Thank you, for your involvement and organising of the FGG - it is always an entertaining and informative experience. Let"s hope there is some enlightenment re the growth habits of the old fashioned gerberas. They are a precious plant, hard to find. A reader has emailed me separately to confirm they thrive in hot, dry, exposed positions. Hope to hear more from others! Deirdre

  • By Sue T. 2566 Monday, 19 September 2016

    I"ve been seeing May Bush flowering in other people"s gardens and thinking I could have one and then I remember the huge one I played under as a child.And what would Spring be without Wisterias? mine are flowering beautifully just now. Love wisteria! I admire them in other people"s gardens very much! Deirdre

  • By Helen 7256 Monday, 19 September 2016

    Hi Diedre, great that Salvia dorisiana is doing so well for you - I love the scent of the leaves - but I have given up on it in my garden - its just too cold for it to do well. Same goes for your gorgeous white spirea- won"t even flower here. However I do have pink spireas that do well & my Loropetalum is flowering very well here too this year. Like Yass we"ve had a very wet spring. Star of my garden this winter/spring is a Tas native laurel which has sprays of white bells for months. It is fascinating how diverse our Australian climates can be. You are able to grow wonderful treasures where you are that those of us in warmer areas would love to be able to have in our gardens! Deirdre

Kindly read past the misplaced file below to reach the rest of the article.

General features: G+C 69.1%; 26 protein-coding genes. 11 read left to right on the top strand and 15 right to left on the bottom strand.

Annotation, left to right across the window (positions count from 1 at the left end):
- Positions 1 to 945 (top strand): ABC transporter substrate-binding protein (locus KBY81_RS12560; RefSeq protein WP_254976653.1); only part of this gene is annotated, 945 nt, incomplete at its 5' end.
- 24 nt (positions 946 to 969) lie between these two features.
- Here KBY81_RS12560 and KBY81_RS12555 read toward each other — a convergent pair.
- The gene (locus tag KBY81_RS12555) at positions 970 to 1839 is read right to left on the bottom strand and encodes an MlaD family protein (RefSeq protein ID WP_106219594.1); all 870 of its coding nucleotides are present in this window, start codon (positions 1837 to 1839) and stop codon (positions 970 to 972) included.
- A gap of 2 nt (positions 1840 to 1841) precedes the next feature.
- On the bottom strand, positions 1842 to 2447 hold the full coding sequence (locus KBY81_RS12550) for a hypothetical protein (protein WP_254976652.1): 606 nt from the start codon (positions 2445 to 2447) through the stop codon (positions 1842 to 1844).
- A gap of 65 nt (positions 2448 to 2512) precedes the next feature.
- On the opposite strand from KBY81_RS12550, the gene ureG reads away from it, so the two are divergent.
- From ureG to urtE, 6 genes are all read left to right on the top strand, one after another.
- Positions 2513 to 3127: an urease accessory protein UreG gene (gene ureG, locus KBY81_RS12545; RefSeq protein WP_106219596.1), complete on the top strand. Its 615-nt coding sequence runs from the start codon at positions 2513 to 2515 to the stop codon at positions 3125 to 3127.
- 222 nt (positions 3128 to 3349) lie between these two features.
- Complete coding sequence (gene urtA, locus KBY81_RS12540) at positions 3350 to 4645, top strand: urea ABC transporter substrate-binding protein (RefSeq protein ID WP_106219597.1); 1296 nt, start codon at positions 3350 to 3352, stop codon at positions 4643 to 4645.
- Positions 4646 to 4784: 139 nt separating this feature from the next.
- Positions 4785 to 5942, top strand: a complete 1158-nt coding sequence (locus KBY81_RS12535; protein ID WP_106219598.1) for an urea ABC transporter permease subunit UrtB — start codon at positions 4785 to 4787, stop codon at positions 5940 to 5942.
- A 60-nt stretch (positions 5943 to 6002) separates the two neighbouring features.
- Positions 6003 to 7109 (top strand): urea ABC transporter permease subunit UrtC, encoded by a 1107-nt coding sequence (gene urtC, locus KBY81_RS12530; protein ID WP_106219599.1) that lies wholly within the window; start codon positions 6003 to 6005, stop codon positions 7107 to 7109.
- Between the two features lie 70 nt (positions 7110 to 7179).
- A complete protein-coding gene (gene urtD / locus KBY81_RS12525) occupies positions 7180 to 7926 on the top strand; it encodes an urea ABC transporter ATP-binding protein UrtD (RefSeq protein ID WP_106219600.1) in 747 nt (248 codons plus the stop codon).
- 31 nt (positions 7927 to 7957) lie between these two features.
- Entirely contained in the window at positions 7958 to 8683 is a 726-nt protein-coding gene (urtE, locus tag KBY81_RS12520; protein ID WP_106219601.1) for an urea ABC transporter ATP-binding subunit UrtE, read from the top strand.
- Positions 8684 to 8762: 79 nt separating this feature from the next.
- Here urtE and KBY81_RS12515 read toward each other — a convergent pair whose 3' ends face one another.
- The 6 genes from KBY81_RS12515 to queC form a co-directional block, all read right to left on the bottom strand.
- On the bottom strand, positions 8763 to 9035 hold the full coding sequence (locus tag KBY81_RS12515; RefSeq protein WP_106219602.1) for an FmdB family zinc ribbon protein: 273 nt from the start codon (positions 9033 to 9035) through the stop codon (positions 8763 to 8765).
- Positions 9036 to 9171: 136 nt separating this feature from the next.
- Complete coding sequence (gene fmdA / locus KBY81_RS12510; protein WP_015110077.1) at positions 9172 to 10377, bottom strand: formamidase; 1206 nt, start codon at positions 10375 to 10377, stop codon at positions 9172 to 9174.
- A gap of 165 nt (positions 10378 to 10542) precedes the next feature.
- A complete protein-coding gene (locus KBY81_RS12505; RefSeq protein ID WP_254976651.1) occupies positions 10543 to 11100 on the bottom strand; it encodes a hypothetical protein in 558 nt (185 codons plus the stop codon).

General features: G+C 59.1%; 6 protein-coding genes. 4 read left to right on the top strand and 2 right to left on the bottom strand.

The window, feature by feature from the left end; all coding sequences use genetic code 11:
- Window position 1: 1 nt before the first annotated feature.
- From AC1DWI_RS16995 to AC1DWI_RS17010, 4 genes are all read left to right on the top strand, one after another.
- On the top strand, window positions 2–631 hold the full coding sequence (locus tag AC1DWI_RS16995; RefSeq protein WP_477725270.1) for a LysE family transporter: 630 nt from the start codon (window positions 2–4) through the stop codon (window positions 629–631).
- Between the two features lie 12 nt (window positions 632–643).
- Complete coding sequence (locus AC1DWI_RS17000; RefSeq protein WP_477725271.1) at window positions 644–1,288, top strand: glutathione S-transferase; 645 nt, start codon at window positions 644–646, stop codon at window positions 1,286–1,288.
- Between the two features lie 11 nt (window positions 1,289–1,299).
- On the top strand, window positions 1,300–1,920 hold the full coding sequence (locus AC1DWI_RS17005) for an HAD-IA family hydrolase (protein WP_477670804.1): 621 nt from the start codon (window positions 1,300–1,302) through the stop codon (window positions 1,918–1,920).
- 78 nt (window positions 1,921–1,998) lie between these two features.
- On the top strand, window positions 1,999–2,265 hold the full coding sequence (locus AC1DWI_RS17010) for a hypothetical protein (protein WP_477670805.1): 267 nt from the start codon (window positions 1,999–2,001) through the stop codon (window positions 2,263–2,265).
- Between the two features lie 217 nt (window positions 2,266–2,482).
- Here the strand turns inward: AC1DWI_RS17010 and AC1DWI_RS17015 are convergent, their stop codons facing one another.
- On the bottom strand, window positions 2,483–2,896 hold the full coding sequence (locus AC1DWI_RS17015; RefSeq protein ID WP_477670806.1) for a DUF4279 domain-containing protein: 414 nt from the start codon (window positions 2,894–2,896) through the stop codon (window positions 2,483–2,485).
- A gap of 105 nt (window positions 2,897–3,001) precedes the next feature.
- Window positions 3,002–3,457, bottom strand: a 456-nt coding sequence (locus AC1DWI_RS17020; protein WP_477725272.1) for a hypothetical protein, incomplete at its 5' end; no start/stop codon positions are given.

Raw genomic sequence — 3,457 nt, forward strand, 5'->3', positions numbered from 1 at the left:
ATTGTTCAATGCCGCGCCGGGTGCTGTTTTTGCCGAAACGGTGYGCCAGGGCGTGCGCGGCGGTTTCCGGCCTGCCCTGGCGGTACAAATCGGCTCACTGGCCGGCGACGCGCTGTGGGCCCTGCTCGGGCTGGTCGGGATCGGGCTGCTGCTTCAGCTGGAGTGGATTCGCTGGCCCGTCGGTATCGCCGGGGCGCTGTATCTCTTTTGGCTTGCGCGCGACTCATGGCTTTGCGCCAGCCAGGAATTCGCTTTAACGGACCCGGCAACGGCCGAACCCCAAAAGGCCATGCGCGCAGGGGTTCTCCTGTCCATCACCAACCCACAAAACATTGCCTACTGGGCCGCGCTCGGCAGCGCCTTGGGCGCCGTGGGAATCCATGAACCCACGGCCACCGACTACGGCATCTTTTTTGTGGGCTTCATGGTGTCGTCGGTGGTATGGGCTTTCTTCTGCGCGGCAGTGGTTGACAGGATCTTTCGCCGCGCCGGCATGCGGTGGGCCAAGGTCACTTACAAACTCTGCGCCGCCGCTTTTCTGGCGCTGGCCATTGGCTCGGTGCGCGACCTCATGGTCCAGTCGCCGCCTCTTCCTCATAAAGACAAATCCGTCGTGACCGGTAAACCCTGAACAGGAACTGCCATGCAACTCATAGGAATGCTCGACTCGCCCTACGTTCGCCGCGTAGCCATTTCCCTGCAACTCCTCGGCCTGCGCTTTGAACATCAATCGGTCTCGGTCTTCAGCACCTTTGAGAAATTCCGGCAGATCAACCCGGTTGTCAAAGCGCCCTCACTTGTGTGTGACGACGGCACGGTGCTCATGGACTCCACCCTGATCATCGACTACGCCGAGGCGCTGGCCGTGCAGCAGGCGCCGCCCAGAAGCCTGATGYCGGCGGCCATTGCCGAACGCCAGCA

• By jil 3937 Monday, 19 September 2016

    Waratahs Deirdre! Aren"t they a symbolic bloom for NSW, I could never grow them there but here in Victoria we have a splendid display in our garden, one enormous and prolific bush is right outside my kitchen window. My most favorite flower! Jil That sounds wonderful, Jil! I would never be able to grow one here. Hope all going well. Deirdre

  • By Gillian 2073 Monday, 19 September 2016

    Hello Dierdre, You have to add Cliveas to your list! I have masses in bloom in my shady garden with 2 shades of orange, yellow and my new peach clivea about to open for the first time. So tough and easy care and such a joyous splash of colour. Of course! They are so wonderful this year. Hope all going well. Deirdre

  • By Maureen 2118 Monday, 19 September 2016

    Hi Bluebells take me back to my childhood in England-they were everywhere I seemed to go in warm weather. Just been to a family gathering in Forster for 50 Wedding, 80th birthday etc. Hired hall at United Church. In courtyard in full sun, no surrounding trees were some 30-40 or so Dendrobiums in a timber surround square flowering their heads off planted in shallow soil as healthy as!! Brilliant display.Found lady responsible to see the trick "I just throw cow manure around now and again!! I have heard that the proper English bluebells are now almost endangered. Those dendrobiums you saw sound amazing. I saw a wonderful display of them grown on rocks at Bayview last week. There is a photo of them on the Dendrobium page on my Plant Reference. Deirdre